The British Rail Class 37 is a diesel-electric locomotive. Also known as the English Electric Type 3, the Class was ordered as part of the British Rail modernisation plan. They were numbered in two series, D6600-D6608 and D6700-D6999.
The Class 37 became a familiar sight on many parts of the British Rail network, in particular forming the main motive power for Inter-City services in East Anglia and within Scotland. They also performed well on secondary and inter-regional services for many years. The Class 37s are known to some railway enthusiasts as "Tractors", a nickname due to the agricultural sound of the diesel engine of the locomotive.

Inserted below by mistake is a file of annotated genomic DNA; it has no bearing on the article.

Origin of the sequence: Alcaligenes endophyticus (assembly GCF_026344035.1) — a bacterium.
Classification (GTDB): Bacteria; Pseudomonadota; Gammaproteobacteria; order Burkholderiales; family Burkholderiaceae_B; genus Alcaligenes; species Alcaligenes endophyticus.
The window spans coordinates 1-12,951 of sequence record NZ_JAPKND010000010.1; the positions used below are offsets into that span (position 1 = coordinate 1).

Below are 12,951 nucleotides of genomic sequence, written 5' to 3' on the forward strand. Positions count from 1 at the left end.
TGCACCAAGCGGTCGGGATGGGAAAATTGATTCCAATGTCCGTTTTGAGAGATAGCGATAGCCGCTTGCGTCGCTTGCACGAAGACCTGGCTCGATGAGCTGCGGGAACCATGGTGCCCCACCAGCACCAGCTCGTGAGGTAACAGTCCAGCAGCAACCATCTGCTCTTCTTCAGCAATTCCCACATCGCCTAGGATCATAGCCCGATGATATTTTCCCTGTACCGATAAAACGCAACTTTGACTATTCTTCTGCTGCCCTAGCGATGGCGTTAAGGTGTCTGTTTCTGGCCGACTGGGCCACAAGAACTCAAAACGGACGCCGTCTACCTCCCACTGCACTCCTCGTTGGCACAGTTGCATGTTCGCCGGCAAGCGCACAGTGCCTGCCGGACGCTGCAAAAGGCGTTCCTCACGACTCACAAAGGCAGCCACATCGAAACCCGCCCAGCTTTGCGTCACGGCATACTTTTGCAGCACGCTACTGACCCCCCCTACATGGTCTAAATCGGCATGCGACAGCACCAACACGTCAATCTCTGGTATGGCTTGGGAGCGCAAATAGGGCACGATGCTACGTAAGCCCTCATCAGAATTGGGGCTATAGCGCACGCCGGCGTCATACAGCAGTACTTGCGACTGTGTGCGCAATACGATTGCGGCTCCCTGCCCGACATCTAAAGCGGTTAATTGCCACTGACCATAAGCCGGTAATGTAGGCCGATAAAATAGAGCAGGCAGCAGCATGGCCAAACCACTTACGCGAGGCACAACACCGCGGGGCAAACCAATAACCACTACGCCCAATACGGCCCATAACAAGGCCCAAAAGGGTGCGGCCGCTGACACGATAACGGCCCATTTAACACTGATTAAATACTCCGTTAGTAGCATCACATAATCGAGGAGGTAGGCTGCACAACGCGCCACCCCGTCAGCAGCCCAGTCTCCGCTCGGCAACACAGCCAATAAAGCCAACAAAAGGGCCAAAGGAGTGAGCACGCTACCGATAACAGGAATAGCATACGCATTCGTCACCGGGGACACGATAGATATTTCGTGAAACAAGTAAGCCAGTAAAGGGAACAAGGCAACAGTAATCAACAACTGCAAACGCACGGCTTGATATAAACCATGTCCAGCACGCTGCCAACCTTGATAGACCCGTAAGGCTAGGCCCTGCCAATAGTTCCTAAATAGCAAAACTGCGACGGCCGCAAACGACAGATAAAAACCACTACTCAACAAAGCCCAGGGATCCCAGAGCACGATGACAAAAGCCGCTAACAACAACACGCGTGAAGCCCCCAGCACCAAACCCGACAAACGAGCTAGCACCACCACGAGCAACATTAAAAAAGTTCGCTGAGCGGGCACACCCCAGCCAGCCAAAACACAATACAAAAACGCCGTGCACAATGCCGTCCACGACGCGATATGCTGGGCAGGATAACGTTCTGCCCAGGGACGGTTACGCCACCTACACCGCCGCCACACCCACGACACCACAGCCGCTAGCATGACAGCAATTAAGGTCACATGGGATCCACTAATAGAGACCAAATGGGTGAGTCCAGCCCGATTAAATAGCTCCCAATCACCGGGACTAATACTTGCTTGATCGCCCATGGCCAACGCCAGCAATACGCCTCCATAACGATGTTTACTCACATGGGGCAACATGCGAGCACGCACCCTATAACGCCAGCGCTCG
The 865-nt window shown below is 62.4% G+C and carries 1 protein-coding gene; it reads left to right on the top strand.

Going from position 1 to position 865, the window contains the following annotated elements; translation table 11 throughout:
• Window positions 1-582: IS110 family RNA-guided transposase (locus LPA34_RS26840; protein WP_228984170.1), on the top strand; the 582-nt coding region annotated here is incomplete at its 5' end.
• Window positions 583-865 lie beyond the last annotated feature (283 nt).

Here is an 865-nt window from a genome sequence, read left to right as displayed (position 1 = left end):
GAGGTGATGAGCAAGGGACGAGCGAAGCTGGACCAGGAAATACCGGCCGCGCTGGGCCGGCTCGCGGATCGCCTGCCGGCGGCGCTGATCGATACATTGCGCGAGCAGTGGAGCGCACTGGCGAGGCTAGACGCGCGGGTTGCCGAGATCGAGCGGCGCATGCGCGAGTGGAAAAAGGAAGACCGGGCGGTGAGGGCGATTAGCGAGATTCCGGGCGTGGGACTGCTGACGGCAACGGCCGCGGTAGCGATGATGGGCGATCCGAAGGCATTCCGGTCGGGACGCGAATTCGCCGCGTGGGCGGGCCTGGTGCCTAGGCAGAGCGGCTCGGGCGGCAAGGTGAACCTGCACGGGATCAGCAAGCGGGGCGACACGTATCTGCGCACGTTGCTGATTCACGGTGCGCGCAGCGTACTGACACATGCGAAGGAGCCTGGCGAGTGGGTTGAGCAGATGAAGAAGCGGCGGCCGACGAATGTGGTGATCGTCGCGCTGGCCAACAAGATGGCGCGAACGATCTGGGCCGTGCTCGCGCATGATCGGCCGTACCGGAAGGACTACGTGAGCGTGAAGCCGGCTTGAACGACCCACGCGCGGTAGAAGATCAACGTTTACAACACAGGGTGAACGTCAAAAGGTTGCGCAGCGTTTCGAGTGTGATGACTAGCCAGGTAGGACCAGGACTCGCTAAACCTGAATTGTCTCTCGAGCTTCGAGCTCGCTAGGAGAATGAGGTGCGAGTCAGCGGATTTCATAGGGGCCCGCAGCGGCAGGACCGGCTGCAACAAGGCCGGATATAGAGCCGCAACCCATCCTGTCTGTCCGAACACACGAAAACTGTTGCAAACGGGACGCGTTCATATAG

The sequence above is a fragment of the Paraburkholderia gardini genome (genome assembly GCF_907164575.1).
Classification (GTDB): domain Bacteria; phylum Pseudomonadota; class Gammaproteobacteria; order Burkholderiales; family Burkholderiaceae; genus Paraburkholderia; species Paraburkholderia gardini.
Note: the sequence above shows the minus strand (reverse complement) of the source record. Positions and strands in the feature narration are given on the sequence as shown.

This designation covered all 309 locomotives as built, but with such a large number of locomotives and with two companies involved in the building, there were several differences within this sub-class alone. The most visible external difference was that the first 119 locos had a "split" headcode box; for these locos the four digit Train reporting number was shown in two square boxes containing two digits and separated by a pair of doors designed to allow the train crew to be exchanged while in motion. Later locomotives had a single centrally placed headcode box, and also had the horns mounted on the roof rather than built into the nose of the locomotive. This difference was the reason for the double change in numbers when implementing the TOPS scheme described earlier.